Has your home been tested for radon? Since the soil in Montgomery County is known to be high in radon, it’s a good idea to have your home tested — whether it’s new construction or an existing build. Taking the time for radon testing, and if needed, to make the necessary changes to your home, is essential for your ongoing health since radon exposure has been linked to an increased risk of lung cancer.
Here’s a closer look at radon and the process of having your home tested.
What is radon?
Radon is a gas that has no noticeable scent or color. You cannot tell just by breathing in or observing the air whether or not radon is present, which is why testing is so important. Radon is naturally emitted from the soil in some areas, and Montgomery County, MD happens to be one of those areas. In fact, Montgomery County has some of the highest radon levels in the United States. Radon levels are frequently above the 4.0 pLi/L level that the EPA has designated as the “action level,” or level at which homeowners should take measures to protect against radon.
What problems does radon cause?
Radon exposure is the second biggest risk factor for lung cancer; smoking is the first. It may also increase your risk of other types of cancer, though more research is needed to be sure.
How does radon enter your home?
Since radon is emitted by the soil, it generally enters your home through the foundation. It can seep in through cracks in floors, gaps around pipes, and joints in your walls. If you have a private well, radon may also enter through your water supply.
What does radon testing involve?
Testing your home’s radon levels is actually quite simple. Most homeowners elect to do a short-term test, which involves leaving a detector in your home for up to 90 days. The detector collects air samples over this period and then reports your radon level in pico-Curies per liter, or pCi/L. If your level is above 4.0 pCi/L, it is considered actionable.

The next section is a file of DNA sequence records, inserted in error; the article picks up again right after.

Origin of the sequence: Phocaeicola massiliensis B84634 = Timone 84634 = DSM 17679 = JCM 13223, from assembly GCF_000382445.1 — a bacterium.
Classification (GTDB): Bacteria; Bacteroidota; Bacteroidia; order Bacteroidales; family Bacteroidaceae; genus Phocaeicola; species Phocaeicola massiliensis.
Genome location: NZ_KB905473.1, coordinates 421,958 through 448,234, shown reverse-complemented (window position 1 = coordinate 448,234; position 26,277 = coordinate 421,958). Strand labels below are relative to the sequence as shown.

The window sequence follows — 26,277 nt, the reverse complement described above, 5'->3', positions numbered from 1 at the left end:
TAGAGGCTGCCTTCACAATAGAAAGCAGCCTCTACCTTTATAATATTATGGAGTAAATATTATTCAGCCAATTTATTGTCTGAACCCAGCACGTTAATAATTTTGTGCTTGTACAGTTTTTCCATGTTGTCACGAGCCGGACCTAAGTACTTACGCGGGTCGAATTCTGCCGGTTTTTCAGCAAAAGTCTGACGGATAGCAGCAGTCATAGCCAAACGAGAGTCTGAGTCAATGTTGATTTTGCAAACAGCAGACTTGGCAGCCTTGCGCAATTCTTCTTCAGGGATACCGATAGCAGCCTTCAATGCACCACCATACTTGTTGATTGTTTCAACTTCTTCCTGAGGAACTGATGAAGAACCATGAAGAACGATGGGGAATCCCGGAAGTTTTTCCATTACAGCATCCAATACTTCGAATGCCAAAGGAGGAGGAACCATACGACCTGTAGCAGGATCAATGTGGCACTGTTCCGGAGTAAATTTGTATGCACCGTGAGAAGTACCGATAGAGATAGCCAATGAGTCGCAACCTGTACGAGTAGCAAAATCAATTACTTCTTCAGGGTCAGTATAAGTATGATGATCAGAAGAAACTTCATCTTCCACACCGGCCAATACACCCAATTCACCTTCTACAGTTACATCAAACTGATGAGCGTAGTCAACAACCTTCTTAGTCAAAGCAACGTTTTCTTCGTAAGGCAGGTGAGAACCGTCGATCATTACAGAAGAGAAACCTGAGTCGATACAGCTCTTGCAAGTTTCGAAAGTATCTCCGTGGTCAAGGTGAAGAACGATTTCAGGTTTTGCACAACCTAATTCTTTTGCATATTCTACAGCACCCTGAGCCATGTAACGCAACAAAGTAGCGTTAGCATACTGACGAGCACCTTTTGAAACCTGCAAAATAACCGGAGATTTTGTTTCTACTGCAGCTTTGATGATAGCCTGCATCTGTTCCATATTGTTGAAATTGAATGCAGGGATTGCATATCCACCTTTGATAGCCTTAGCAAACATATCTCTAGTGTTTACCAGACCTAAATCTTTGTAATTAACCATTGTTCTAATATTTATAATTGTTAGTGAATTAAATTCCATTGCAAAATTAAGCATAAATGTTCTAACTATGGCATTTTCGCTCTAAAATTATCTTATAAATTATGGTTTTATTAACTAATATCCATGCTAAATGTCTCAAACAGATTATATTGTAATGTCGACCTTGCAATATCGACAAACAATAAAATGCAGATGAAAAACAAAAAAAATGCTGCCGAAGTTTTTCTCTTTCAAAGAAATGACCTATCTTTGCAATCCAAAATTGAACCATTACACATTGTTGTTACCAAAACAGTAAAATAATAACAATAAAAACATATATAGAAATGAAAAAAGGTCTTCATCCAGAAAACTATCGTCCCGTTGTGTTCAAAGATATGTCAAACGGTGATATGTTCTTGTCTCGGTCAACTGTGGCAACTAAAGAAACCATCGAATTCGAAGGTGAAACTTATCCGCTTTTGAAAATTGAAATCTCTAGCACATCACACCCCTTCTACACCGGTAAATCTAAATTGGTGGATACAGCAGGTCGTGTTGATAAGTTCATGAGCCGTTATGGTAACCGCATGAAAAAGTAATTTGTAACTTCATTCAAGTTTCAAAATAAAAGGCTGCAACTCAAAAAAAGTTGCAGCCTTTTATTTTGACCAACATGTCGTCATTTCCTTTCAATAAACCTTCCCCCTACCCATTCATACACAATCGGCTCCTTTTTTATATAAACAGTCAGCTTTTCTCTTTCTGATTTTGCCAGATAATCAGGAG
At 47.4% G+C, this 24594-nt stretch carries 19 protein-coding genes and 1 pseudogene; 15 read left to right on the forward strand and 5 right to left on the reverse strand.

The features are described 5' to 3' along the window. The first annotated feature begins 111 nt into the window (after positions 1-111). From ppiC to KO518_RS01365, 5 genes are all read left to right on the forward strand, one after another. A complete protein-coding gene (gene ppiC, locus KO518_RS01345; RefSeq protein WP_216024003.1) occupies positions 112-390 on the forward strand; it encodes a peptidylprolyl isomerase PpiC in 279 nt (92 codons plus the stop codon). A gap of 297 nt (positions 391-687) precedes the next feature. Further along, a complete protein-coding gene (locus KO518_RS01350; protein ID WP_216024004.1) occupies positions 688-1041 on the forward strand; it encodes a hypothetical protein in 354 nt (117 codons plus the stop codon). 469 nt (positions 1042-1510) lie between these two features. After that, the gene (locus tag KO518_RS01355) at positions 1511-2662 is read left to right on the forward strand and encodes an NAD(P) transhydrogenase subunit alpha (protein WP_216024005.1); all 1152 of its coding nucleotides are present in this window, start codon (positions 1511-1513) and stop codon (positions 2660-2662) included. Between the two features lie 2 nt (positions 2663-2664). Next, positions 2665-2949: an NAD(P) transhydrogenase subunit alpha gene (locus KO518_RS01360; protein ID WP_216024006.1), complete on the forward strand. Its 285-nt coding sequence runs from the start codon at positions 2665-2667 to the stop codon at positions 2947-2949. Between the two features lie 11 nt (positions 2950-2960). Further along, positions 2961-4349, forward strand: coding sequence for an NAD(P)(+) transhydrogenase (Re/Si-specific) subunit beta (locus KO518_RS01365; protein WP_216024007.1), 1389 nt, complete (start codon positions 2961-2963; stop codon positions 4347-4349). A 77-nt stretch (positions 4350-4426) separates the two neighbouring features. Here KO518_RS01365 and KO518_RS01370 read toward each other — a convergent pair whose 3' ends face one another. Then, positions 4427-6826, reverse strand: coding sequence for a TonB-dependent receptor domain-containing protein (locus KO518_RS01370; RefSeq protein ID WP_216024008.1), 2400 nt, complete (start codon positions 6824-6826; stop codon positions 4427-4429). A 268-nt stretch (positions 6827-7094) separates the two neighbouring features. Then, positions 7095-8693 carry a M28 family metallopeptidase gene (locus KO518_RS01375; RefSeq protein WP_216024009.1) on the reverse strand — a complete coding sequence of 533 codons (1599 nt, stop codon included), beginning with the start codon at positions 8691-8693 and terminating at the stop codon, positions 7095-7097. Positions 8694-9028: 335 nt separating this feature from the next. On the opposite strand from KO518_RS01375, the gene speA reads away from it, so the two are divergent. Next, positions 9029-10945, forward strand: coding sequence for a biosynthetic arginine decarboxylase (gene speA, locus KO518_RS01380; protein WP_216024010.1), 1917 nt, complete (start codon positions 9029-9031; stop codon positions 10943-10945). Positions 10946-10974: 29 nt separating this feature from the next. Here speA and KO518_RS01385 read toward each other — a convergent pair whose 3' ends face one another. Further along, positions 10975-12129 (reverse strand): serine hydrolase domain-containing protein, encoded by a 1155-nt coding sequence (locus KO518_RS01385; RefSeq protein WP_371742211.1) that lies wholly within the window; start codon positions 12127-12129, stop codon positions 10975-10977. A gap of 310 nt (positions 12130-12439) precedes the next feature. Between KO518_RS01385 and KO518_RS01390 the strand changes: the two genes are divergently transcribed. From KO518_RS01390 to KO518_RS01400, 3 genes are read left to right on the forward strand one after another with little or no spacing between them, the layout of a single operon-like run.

There are also long-term tests that you leave in your home for a whole year. This way, you get an accurate picture of your home’s radon levels year-round, rather than just during a particular season. If you have the time, a long-term test is preferred to the short-term test. You can order tests online from National Radon Program Services; they come with detailed instructions.
What do you do if the test results come back high?
If your radon testing levels are high, you’ll need to hire a Certified Radon Contractor to make changes, such as sealing up cracks. They can also install a radon mitigation system, which removes radon from the soil before it is able to enter your home.
Testing your home for radon is an important step towards maintaining a healthy home. To learn more about radon testing and other ways to keep your home safe, contact Hassle Free Home Services.